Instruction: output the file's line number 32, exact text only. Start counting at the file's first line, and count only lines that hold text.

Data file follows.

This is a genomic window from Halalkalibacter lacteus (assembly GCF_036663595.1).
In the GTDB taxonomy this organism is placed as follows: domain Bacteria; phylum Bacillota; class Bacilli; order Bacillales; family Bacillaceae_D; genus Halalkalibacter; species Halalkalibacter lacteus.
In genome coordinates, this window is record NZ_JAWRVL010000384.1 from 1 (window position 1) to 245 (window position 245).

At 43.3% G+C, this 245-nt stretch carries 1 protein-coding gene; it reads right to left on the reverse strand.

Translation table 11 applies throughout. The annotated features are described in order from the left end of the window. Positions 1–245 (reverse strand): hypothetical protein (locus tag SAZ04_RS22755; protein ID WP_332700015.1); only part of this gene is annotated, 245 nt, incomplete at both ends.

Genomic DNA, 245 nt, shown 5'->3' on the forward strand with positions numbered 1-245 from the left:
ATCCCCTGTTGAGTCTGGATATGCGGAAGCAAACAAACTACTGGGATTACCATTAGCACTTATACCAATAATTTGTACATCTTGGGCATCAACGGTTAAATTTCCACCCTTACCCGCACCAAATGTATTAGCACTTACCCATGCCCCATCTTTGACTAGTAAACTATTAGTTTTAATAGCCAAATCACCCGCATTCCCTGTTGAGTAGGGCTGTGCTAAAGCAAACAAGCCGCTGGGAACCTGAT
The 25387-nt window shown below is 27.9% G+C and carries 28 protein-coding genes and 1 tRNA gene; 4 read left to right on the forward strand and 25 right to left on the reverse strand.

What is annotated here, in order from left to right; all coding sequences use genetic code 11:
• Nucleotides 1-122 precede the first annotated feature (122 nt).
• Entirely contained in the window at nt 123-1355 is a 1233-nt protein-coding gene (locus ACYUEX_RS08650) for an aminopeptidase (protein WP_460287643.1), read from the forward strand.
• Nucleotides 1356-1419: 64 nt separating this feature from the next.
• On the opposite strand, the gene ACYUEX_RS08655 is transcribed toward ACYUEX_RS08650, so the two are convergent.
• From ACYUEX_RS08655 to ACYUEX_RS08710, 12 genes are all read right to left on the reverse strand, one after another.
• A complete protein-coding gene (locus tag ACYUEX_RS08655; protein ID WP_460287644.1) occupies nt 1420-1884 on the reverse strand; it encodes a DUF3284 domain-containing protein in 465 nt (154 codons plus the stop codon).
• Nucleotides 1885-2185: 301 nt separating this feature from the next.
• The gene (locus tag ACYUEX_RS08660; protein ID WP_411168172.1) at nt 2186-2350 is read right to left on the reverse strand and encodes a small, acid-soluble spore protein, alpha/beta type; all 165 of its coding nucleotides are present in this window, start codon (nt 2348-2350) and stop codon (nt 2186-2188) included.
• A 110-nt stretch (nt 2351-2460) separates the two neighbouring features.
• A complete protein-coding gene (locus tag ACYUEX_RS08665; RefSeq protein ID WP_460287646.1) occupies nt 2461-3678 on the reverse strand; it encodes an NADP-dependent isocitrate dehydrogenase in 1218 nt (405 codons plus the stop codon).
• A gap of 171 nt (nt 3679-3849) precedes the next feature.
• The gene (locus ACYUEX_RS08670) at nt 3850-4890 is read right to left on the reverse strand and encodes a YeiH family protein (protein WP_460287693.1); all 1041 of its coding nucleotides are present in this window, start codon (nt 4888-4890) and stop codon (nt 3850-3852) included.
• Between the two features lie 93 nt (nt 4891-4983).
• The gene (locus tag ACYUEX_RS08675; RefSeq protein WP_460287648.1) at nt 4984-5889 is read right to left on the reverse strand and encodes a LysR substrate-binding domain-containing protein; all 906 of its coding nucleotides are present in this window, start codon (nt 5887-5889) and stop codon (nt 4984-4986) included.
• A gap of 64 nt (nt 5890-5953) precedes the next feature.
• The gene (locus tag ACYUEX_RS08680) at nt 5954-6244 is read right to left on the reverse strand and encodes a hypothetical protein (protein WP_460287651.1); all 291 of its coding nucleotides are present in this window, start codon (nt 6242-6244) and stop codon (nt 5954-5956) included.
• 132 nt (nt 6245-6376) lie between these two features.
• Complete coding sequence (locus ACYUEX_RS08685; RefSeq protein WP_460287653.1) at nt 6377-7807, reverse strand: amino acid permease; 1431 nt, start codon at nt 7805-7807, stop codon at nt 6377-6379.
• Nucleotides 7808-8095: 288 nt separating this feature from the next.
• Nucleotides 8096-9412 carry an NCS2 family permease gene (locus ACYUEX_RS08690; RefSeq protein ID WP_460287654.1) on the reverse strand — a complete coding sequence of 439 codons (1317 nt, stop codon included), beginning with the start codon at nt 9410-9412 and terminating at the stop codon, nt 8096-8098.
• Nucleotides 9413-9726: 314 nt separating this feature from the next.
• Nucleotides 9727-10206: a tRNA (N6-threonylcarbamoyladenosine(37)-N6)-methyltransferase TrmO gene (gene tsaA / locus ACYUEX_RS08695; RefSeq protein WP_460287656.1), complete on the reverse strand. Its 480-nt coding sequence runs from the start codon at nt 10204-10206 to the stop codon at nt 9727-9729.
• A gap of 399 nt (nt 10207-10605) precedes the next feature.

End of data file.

• A gap of 399 nt (nt 10207-10605) precedes the next feature.